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    Huge waves bring Hawaii surf contest after hiatus

    HONOLULU (AP) – One of the world’s most prestigious and storied surfing contests – dubbed the “Super Bowl of Surfing” – went forward on Sunday in Hawaii for the first time in seven years with towering wave faces and a gigantic swell that was expected to grow throughout the day.

    And this year female surfers competed alongside the men for the first time in the 39-year history of The Eddie Aikau Big Wave Invitational.

    The event – alternatively known simply as The Eddie – is a one-day contest held in Waimea Bay on Oahu’s North Shore only when the surf is consistently large enough during the winter big-wave surfing season from mid-December through mid-March.

    The wind, the tides and the direction of the swell also have to be just right.

    “Large enough” means 20 feet by Hawaii measurements. That’s equivalent to about 40 feet when measured by methods used in the rest of the United States (US). Before this year, conditions have only aligned for it to be held nine times since the initial competition in 1984.

    Organiser Clyde Aikau said at a news conference on Friday that he was expecting waves to reach 25 to 30 feet by Hawaii measurements or 50 to 60 feet on the national scale – and the conditions were meeting expectations.

    A participant surfs in the In Memory of Eddie Aikau big wave surf contest on the North Shore at Waimea Bay near Haleiwa, Hawaii. PHOTO: AP

    On Sunday, the sets were already big, with the swell expected to grow as the day went on, and an estimated 60,000 people packed the beaches and surrounding area to catch a glimpse of the spectacle.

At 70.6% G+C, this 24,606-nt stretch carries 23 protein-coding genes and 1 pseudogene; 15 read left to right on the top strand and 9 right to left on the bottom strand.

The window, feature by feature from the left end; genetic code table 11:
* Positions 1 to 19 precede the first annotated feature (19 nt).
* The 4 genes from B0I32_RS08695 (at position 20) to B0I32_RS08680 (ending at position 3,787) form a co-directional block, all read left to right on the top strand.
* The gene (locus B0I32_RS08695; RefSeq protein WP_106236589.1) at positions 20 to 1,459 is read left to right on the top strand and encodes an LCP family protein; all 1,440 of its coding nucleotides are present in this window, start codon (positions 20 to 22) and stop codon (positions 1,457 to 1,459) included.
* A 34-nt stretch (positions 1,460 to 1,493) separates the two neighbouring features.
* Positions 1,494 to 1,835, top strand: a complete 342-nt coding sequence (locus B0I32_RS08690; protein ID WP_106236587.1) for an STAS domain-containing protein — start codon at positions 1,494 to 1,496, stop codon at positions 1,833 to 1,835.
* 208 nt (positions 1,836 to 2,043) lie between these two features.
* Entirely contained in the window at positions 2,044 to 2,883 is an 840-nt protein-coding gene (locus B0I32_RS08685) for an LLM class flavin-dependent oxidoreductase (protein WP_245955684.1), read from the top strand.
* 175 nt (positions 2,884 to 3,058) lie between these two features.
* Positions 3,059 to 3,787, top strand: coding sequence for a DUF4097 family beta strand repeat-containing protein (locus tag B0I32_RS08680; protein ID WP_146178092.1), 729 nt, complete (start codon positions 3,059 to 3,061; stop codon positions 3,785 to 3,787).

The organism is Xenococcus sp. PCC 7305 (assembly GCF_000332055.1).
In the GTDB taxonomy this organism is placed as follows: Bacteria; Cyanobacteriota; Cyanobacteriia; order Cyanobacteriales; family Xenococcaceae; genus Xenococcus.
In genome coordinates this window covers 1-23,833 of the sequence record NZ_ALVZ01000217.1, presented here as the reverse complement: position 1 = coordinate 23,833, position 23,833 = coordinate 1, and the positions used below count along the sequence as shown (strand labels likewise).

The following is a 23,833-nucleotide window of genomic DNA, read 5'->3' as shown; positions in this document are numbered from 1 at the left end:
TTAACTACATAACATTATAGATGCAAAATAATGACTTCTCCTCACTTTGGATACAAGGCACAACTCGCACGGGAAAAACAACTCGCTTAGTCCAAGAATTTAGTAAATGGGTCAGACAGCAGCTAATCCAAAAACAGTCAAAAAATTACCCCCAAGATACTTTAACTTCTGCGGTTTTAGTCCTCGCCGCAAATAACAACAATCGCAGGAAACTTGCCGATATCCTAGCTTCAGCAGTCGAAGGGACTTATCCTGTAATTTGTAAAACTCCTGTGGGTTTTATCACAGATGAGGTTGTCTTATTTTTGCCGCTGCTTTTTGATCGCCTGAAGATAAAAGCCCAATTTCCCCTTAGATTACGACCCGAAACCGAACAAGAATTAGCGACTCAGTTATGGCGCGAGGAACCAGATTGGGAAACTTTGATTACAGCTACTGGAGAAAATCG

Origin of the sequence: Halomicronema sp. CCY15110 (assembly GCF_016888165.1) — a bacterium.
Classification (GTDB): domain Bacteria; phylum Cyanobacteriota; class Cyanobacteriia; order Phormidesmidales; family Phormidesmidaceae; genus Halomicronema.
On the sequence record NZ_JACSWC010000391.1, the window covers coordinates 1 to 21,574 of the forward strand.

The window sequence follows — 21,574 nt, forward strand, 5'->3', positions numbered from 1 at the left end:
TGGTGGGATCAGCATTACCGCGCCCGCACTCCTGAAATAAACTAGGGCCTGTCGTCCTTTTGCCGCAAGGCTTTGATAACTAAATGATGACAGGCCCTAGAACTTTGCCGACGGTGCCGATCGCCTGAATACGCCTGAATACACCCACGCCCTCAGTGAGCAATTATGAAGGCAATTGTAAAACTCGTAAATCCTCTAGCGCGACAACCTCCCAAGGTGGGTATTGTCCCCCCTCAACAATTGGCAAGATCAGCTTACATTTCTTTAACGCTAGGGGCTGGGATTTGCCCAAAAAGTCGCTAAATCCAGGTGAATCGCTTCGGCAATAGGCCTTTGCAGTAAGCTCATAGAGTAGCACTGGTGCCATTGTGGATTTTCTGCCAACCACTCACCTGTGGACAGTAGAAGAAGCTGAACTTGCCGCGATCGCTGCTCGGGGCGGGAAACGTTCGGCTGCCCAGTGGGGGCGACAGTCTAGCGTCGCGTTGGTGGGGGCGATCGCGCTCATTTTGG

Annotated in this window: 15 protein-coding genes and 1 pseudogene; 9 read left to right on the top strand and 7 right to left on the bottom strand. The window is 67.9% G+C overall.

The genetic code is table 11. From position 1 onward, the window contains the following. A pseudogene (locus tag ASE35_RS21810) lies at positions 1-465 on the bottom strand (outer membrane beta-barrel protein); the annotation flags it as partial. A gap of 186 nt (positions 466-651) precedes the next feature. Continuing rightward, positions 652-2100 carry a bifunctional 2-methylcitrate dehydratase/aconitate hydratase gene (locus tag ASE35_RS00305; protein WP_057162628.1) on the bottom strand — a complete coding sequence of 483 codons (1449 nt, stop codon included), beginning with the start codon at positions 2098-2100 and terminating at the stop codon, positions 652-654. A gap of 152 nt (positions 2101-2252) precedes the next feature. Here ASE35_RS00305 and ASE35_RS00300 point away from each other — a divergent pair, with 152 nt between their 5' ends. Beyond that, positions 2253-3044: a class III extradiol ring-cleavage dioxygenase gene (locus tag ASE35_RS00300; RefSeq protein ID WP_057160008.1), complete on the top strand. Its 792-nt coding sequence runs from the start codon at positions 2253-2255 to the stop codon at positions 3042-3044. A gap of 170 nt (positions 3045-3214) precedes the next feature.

One huge wave swept onto the beach and hit a family, sweeping a baby under a house, but the child was not injured, Hawaii News Now reported.

    “We’ve been looking at 30-foot to 40-foot wave faces for the most part, (and) the biggest waves of the day are going to be in excess of 45 feet. By local scale, they’ll call those waves 25 feet – and we’ve seen a couple sets like that already,” Director of forecasting at Surfline.com Kevin Wallis said by phone on Sunday.

    “It’s amazing, it’s really cool to see and it’s such a rare and prestigious event, and there’s a lot of energy and a lot of buzz around, for sure,” he said.

    Other places around the world have big wave surfing events: Mavericks in California, Nazare in Portugal and Peahi on Hawaii’s Maui Island. But author Stuart Coleman said The Eddie is distinguished by how it honours Eddie Aikau, a legendary Native Hawaiian waterman, for his selflessness, courage and sacrifice.

    “What makes this contest the most unique is that it’s in memory of a particular individual who really has transcended his time and place when he lived,” said Coleman, who wrote Eddie Would Go, a biography of Aikau.

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